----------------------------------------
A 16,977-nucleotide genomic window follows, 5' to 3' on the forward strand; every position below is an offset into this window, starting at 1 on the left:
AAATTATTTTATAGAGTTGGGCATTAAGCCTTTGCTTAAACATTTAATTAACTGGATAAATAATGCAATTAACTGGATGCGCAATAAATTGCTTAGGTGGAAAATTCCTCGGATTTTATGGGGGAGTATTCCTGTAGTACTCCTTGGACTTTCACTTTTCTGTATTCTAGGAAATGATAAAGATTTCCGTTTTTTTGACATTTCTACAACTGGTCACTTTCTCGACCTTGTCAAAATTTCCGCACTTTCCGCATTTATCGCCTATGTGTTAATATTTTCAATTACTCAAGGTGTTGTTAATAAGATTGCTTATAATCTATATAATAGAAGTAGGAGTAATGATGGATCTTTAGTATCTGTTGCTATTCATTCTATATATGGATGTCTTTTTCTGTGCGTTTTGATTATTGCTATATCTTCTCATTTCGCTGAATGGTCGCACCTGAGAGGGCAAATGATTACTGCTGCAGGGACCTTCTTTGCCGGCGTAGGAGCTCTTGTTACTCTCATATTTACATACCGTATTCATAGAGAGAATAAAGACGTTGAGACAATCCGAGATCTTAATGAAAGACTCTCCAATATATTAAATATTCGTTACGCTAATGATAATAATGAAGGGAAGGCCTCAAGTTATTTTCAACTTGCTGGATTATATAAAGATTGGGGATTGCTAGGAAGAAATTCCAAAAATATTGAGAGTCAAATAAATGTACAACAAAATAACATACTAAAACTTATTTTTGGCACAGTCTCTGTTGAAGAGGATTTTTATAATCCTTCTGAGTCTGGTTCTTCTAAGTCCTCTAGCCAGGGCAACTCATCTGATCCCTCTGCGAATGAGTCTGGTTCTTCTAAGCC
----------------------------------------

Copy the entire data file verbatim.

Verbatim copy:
A 16,977-nucleotide genomic window follows, 5' to 3' on the forward strand; every position below is an offset into this window, starting at 1 on the left:
AAATTATTTTATAGAGTTGGGCATTAAGCCTTTGCTTAAACATTTAATTAACTGGATAAATAATGCAATTAACTGGATGCGCAATAAATTGCTTAGGTGGAAAATTCCTCGGATTTTATGGGGGAGTATTCCTGTAGTACTCCTTGGACTTTCACTTTTCTGTATTCTAGGAAATGATAAAGATTTCCGTTTTTTTGACATTTCTACAACTGGTCACTTTCTCGACCTTGTCAAAATTTCCGCACTTTCCGCATTTATCGCCTATGTGTTAATATTTTCAATTACTCAAGGTGTTGTTAATAAGATTGCTTATAATCTATATAATAGAAGTAGGAGTAATGATGGATCTTTAGTATCTGTTGCTATTCATTCTATATATGGATGTCTTTTTCTGTGCGTTTTGATTATTGCTATATCTTCTCATTTCGCTGAATGGTCGCACCTGAGAGGGCAAATGATTACTGCTGCAGGGACCTTCTTTGCCGGCGTAGGAGCTCTTGTTACTCTCATATTTACATACCGTATTCATAGAGAGAATAAAGACGTTGAGACAATCCGAGATCTTAATGAAAGACTCTCCAATATATTAAATATTCGTTACGCTAATGATAATAATGAAGGGAAGGCCTCAAGTTATTTTCAACTTGCTGGATTATATAAAGATTGGGGATTGCTAGGAAGAAATTCCAAAAATATTGAGAGTCAAATAAATGTACAACAAAATAACATACTAAAACTTATTTTTGGCACAGTCTCTGTTGAAGAGGATTTTTATAATCCTTCTGAGTCTGGTTCTTCTAAGTCCTCTAGCCAGGGCAACTCATCTGATCCCTCTGCGAATGAGTCTGGTTCTTCTAAGCC